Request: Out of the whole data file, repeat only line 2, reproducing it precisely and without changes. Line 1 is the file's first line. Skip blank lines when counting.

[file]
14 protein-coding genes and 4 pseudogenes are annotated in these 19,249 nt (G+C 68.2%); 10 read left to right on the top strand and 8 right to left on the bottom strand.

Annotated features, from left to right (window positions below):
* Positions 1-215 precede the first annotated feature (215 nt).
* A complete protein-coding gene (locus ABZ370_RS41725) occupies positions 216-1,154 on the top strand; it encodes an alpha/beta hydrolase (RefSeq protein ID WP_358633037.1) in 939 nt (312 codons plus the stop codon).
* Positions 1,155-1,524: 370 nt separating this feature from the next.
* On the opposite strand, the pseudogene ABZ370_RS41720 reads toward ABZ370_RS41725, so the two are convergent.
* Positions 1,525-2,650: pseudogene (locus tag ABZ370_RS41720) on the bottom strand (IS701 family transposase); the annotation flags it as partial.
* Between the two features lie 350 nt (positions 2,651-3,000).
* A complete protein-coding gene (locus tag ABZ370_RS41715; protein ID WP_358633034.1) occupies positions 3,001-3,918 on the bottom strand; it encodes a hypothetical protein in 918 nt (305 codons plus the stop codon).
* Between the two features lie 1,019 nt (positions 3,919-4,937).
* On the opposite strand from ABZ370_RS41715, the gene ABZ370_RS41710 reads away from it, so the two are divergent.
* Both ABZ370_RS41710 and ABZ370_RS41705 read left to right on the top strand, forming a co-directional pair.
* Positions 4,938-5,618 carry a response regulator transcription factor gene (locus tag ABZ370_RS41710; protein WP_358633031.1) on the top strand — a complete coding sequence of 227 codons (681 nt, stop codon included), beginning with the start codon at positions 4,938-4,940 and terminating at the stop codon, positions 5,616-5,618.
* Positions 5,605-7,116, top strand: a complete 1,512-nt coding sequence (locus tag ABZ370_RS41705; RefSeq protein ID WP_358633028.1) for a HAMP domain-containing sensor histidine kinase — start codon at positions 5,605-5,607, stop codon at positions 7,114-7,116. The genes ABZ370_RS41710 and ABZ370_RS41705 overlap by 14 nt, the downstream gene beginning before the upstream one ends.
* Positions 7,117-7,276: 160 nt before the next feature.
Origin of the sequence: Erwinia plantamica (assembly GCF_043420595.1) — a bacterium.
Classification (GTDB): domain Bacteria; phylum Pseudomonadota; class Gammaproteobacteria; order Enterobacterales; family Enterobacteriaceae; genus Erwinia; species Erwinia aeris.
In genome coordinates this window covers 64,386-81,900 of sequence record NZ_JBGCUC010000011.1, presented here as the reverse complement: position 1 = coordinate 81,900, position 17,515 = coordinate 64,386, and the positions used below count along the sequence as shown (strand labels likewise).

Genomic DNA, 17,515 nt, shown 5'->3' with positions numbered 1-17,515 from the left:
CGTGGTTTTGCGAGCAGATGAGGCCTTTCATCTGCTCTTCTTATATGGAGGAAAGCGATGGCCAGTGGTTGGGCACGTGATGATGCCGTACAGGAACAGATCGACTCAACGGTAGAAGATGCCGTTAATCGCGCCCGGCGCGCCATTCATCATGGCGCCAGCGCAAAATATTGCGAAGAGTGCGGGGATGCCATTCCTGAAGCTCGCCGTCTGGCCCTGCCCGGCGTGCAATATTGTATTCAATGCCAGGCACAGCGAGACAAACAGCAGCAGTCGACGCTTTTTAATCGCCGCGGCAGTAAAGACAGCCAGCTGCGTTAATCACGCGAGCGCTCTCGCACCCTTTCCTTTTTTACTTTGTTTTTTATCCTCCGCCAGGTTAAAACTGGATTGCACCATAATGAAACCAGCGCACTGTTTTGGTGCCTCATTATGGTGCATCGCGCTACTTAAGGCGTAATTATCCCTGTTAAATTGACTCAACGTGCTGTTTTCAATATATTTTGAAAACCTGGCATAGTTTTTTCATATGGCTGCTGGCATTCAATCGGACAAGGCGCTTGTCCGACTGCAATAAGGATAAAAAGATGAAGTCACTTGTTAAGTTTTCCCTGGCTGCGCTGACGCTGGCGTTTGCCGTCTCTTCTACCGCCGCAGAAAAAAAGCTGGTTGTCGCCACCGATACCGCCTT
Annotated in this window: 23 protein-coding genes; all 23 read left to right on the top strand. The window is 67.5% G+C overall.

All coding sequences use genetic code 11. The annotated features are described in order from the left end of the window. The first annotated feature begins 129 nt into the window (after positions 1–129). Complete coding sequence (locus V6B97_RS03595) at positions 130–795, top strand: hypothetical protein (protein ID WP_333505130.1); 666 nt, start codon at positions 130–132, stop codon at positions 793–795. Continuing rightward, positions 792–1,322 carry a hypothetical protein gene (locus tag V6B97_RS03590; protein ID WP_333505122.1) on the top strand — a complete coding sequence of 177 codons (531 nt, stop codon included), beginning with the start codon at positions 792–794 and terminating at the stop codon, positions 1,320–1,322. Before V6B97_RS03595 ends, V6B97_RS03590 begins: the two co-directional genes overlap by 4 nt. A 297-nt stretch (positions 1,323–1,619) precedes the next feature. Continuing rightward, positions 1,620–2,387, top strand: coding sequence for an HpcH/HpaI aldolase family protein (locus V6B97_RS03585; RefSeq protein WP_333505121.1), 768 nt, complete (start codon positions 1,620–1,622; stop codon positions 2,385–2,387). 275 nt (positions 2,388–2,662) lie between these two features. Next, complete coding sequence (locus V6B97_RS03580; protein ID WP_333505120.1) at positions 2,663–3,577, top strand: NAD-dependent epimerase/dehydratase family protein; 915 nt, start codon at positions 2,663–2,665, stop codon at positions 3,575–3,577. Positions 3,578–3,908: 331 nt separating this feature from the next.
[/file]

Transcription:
Annotated features, from left to right (window positions below):